Natural Solutions To Help You Get To Sleep
The Trouble of Sleep
Everyone has trouble falling asleep or staying asleep at one time or another. Unfortunately, sleep medications can leave you feeling drowsy in the morning, and can even cause the user to become dependent on them in order to fall asleep. For some inexpensive, natural ways to prepare your body and mind for sleep, try any of these proven methods, or use any number of combinations, to help you fall asleep and sleep throughout the night.
Many studies have shown that listening to music can alter your moods and change your perception. According to this report by the National Institute of Health, "listening to music can positively impact mood while driving, which can be used to affect state and safe behaviour." - NIH.com.
This same technique can be used to help you relax, and alter your mood to put you in a calm, subdued state so that you are ready for sleep.
Opt for music with soft undertones and a slow, rhythmic melody. This type of music can ease your mind through the repetitive, slow, and nonabrasive sound waves, which, research has shown, may actually affect responses in your brain. Gentle music of this nature can ease anxiety and relieve stress, clearing one's mind enough for them to fall asleep.
For the best results, apply this method with the other techniques listed here to create a calm, focused and relaxed environment.
Magnesium-Rich Foods Before Bed
Recent studies have shown that what we eat a few hours before bed can greatly effect how we sleep through the night. Magnesium-rich foods have been shown to ease muscle pain, relieve anxiety, and help you fall asleep and stay asleep through the night.
Foods such as fish, nuts, dairy products, and many fruits can give your body that extra boost of magnesium to help put you in a relaxed state before bedtime.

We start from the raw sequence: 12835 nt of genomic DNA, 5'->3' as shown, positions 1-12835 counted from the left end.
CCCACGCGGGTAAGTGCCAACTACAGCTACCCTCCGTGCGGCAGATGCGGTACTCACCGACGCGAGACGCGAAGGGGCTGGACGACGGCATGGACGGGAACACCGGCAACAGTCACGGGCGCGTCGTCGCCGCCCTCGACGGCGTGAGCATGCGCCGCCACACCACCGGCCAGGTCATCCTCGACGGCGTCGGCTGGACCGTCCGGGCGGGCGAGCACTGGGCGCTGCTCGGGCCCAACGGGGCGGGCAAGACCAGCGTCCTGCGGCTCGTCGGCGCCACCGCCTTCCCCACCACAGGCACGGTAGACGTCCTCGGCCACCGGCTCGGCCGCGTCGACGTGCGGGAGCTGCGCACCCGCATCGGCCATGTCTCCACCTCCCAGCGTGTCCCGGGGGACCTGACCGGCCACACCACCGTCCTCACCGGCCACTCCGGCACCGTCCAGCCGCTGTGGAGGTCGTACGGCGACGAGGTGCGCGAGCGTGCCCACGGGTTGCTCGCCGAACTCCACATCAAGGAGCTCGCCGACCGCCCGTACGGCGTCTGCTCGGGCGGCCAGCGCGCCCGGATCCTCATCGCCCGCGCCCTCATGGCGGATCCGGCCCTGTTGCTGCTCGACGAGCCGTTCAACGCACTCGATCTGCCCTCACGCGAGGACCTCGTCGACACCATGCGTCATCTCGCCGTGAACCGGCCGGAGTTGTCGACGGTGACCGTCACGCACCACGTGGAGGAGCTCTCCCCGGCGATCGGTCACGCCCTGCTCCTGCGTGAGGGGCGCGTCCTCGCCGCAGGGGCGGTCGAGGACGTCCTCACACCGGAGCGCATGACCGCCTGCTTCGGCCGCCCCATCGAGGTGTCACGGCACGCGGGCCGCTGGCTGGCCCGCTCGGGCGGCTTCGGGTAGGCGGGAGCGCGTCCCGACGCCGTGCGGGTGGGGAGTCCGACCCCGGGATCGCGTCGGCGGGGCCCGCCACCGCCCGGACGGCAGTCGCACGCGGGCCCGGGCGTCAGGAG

Check out a comprehensive list of magnesium-rich foods, as well as the magnesium content within each type of food, with this information page.
Research has shown that doing certain yoga poses before bed can relieve physical stress on the body, and mental anxiety as well, allowing your body and mind to enter a sleep-ready state. Many aspects of yoga have proven calming effects on the body, such as closing your eyes, deep rhythmic breathing, and stretching out muscles which may be experiencing tension we are not even consciously aware of.
Check out this video below for a great beginners guide to Yoga for a Better Sleep.
Meditation has been shown to be a highly effective method to ease stress, lower one's blood pressure, and aid in putting the mind and body in a state ready for a peaceful sleep.
The Stanford Medical Center conducted a study into this idea through a 6-week study with 30 diagnosed insomniacs. The results of this study showed that the subjects were able to fall asleep twice as quickly as before, taking 20 minutes as opposed to 40 minutes. At the end of the study, about 60% of the participants no longer qualified as insomniacs under the medical standards. In a follow up study conducted 1 year later, they found the majority of benefits had remained with continued practice of meditation.
For instructions and techniques on how to meditate into a peaceful sleep, you can try this method, or view the video below.
Guided Sleep Meditation
Reading Before Bed May NOT Be A Solution
Many of us enjoy curling up with a good book before turning the lights out; however, recent research has shown that this may not necessarily be the best pre-bedtime routine.
Reading may help us to feel relaxed late at night, especially if the content is peaceful and no stress-inducing, such as a horror story or a thriller mystery. But even when reading relaxing material, sometimes a person will stay awake longer than expected in order to finish a part of the story. We all might be familiar with the phrase, "one more page, just one more page then I'll turn off the light!"
Another concern of reading before bed involves the light itself. Reading by light, which all readers should be doing, can actually reset your biological clock into thinking it is daytime, causing one to be unable to sleep, or to not be able to sleep through the night.